And it's terrible. Done well, the flash forward, can instill a variety of emotions in a reader, typically something along the line of tension, dread, and suspense. It makes the reader need to turn the page. But to do that, we need context; why is this dangerous? How does it connect to what we're seeing on the next pages? All we're told is that Wonder Woman is upset about her brother. Artist Carlos Pagulayan doesn't even illustrate a background, so we don't know where or when this confrontation is happening. And he doesn't draw Wonder Woman's brother, so the decision on the next two pages to hide "Paul's" face is doubly confusing, as is the 'hero shot' - angled up, profile against the sky, weirdly tense for someone in 'closing his car door' mode - when we finally see Paul's face... and have no goddamn idea who it is.

Image from CBR
Now, the implication we're supposed to draw is that this either is or isn't (I legitimately can't tell which) Wonder Woman's nameless brother - yes, I know he has a name, but if you didn't read "Darkseid War" you'd have no idea what it was, and in this issue he's known only as 'BROTHER!' - but Robinson and Pagulayan failed to set this up on the first page by showing us anything about her brother. Does this look like him? Does this look nothing like him? I can't tell which they're trying to say. All I can tell is that he is hot as fuck and he can, in fact, get it, which is nice, but definitely inessential to the narrative we're about to see play out.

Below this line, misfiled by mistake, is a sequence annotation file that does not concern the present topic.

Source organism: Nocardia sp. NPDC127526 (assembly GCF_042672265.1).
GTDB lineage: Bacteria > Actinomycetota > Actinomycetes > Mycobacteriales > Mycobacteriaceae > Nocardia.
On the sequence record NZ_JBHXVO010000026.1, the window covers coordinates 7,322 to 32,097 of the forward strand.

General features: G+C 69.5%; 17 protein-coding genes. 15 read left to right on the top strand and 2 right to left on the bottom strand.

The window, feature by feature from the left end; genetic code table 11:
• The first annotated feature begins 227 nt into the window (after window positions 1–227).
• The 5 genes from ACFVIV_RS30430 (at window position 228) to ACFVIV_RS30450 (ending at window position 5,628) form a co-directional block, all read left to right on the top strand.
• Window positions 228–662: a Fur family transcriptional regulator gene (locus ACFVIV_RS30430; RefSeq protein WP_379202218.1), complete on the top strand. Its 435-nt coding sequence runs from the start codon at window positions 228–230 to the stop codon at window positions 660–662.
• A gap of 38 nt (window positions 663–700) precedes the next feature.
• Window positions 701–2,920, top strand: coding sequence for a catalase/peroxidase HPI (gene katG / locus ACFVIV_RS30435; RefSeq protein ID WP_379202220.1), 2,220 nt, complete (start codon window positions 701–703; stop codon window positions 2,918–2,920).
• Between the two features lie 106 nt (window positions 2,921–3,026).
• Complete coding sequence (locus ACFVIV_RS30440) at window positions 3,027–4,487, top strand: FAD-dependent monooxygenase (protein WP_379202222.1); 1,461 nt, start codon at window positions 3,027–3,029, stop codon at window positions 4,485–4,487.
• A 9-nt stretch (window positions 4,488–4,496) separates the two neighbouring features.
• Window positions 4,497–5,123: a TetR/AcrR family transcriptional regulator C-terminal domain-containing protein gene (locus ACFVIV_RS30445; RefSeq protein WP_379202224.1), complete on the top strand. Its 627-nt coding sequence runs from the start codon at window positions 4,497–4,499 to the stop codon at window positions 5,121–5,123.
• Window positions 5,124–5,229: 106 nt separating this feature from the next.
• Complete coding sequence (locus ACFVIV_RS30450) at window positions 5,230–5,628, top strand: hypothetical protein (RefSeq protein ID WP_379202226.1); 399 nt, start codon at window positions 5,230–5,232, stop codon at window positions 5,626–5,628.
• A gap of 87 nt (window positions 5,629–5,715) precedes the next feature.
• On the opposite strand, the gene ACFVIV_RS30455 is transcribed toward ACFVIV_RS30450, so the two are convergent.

Which is illustrative of my primary complaint about Wonder Woman #31 -- it feels like Robinson and Pagulayan weren't communicating enough, because they often work at cross purposes. Those first few pages are an excellent example. While Robinson misuses the flash forward, the hook with Paul has a blunt, folksy charm... but 'folksy charm' and 'Henry Cavill as filmed by Michael Bay' don't really play together. And Hercules has a kind of hilarious underreaction to Grail, a weird blue demon lady with a giant axe-scythe; he is vastly more tense and combat ready getting out of his car than he is when confronted in the dark in the woods by a monster.